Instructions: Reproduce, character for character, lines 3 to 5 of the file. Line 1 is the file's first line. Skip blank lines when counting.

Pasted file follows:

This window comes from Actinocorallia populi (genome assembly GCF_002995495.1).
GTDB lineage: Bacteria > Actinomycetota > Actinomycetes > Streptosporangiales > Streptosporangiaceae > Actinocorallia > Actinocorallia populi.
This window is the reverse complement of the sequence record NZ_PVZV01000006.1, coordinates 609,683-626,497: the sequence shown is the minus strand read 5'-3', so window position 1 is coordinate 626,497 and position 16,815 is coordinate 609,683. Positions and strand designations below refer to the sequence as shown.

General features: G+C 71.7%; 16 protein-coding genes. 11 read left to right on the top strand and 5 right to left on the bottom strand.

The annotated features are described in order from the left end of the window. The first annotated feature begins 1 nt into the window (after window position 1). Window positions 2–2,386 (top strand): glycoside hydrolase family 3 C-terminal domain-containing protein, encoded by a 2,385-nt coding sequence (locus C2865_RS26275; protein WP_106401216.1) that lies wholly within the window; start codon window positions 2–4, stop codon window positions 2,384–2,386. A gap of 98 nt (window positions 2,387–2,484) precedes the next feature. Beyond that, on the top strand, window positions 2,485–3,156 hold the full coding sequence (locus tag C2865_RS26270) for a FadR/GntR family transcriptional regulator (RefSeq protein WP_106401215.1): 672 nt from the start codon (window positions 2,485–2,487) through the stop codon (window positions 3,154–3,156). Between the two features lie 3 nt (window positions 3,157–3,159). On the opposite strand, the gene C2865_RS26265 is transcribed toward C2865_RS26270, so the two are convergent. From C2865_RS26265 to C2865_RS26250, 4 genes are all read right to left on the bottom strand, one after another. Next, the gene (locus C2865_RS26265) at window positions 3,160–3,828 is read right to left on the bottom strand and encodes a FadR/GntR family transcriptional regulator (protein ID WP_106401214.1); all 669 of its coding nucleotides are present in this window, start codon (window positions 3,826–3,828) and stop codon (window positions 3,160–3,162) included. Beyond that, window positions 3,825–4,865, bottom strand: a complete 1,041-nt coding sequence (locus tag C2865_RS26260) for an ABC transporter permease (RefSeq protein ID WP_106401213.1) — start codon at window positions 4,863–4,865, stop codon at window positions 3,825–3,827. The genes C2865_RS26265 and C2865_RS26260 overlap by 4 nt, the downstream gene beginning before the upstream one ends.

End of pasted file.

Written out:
This window is the reverse complement of the sequence record NZ_PVZV01000006.1, coordinates 609,683-626,497: the sequence shown is the minus strand read 5'-3', so window position 1 is coordinate 626,497 and position 16,815 is coordinate 609,683. Positions and strand designations below refer to the sequence as shown.

General features: G+C 71.7%; 16 protein-coding genes. 11 read left to right on the top strand and 5 right to left on the bottom strand.

The annotated features are described in order from the left end of the window. The first annotated feature begins 1 nt into the window (after window position 1). Window positions 2–2,386 (top strand): glycoside hydrolase family 3 C-terminal domain-containing protein, encoded by a 2,385-nt coding sequence (locus C2865_RS26275; protein WP_106401216.1) that lies wholly within the window; start codon window positions 2–4, stop codon window positions 2,384–2,386. A gap of 98 nt (window positions 2,387–2,484) precedes the next feature. Beyond that, on the top strand, window positions 2,485–3,156 hold the full coding sequence (locus tag C2865_RS26270) for a FadR/GntR family transcriptional regulator (RefSeq protein WP_106401215.1): 672 nt from the start codon (window positions 2,485–2,487) through the stop codon (window positions 3,154–3,156). Between the two features lie 3 nt (window positions 3,157–3,159). On the opposite strand, the gene C2865_RS26265 is transcribed toward C2865_RS26270, so the two are convergent. From C2865_RS26265 to C2865_RS26250, 4 genes are all read right to left on the bottom strand, one after another. Next, the gene (locus C2865_RS26265) at window positions 3,160–3,828 is read right to left on the bottom strand and encodes a FadR/GntR family transcriptional regulator (protein ID WP_106401214.1); all 669 of its coding nucleotides are present in this window, start codon (window positions 3,826–3,828) and stop codon (window positions 3,160–3,162) included. Beyond that, window positions 3,825–4,865, bottom strand: a complete 1,041-nt coding sequence (locus tag C2865_RS26260) for an ABC transporter permease (RefSeq protein ID WP_106401213.1) — start codon at window positions 4,863–4,865, stop codon at window positions 3,825–3,827. The genes C2865_RS26265 and C2865_RS26260 overlap by 4 nt, the downstream gene beginning before the upstream one ends.